Is 2016 The Beginning Of The End For Drake?

Mark Metcalfe/Getty Images
Mark Metcalfe/Getty Images

Its at best counterinituive and at worst gotdamn fucking insane to suggest that Drake may be at the precipice of becoming less popular. Especially since he's never been more famous and more singular. At the moment he stands as the undisputed king of the hip-hop hill, the only other contenders either too old (Jay Z), too "eh, I guess" (J Cole), too esoteric — and, frankly, too good at rapping — to have the same type of broad appeal (Kendrick Lamar), or too Kardashian (Kanye West) to mount any serious challenge. In fact, you'd probably have to go back 15 years to a 2001-era Jay Z to find another rapper who was so clearly on top of the game. He's also been romantically linked with Serena Fucking Williams and Rihanna Fucking Rihanna, he transformed his body, shifting from pudgy Dominican Uncle to Dominican Uncle with a Planet Fitness membership, and even his beard has been especially shiny and full of sheen lately, like he gets weekly intravenous treatments of Jack Black Beard Oil with Kalahari Melon Oil & Vitamin E.


2016 has been a very good year for Drake. Perhaps his best year, in terms of popularity, visibility, tour dates, and record sales. Which is a paradox because it's been his worst year musically.

This, of course, is no Earth-shattering revelation. While many of his contemporaries (Kendrick, Kanye, and Chance specifically) spent 2016 testing and stretching their creative limits, Drake just decided to be Drakier — a fact that many have already recognized. Which made sense for him financially, apparently. Also, I don't listen to the radio much, but when I do I can't go 17 seconds without hearing "Controlla." But I wonder how much this Alpha status, and the perceived untouchability that comes with it, has made him worse at actually rapping. Or, at least, worse at making rap-music-creating-related decisions, ultimately causing him to confuse (over)saturation with style and sagacity. This is how you go from releasing If You're Reading This It's Too Late (a legitimately quality album that wasn't even a real album) to Views (which, let's be real, was an 80-minute-long curation of catfish jizz) within a 14 month span. And also how you get reckless enough to come at a dude for his mental health issues and start a beef with one of the three or four rappers working today you definitely, absolutely, positively do not want to start a war of words with. This tree might not fall directly on Drake, but he'll definitely have to jump out the way before it splatters him.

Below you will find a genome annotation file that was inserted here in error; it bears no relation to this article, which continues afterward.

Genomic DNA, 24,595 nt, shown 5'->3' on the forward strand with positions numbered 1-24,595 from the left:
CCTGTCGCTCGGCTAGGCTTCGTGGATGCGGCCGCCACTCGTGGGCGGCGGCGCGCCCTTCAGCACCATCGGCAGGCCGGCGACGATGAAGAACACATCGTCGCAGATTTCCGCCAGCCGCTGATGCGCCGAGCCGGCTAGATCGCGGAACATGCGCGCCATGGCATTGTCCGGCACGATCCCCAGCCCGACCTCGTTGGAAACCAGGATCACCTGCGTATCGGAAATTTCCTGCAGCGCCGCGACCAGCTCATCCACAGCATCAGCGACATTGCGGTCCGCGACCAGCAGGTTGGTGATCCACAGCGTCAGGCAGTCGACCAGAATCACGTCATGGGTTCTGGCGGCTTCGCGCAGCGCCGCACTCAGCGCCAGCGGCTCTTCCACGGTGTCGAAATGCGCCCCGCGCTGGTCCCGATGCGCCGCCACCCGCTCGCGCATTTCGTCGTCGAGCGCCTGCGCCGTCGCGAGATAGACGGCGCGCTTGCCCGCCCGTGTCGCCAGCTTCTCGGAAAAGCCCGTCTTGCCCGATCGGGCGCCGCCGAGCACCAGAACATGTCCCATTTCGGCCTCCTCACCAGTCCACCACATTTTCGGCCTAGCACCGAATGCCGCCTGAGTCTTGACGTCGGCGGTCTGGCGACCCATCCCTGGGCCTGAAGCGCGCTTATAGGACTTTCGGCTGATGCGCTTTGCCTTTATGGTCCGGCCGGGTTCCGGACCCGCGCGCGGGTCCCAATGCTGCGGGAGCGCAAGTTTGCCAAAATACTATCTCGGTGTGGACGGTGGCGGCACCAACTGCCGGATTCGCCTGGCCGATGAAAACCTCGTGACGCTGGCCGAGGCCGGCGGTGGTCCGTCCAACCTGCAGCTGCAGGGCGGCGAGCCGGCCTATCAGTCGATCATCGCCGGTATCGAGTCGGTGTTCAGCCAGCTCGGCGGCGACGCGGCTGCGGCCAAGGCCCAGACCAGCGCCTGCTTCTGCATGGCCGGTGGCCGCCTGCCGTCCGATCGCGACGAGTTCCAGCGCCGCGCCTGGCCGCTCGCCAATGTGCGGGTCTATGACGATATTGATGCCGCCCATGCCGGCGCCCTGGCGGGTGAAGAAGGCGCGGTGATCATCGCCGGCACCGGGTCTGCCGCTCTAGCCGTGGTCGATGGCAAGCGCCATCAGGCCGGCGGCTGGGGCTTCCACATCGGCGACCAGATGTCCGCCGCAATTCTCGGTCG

I'm not suggesting that a few insensitive but tepid bars about Kid Cudi and/or a mindless beef with Pusha T is enough to push Drake off that ledge. But they're the type of decisions made by someone who doesn't seem to recognize how tenuous that position is and how steep that fall would be. And how easy it would be for him to make it.

Damon Young is the editor-in-chief of VSB, a contributing opinion writer for The New York Times, and the author of What Doesn't Kill You Makes You Blacker (Ecco/HarperCollins)


Just saw this photo and it made me happy. So I thought I'd share.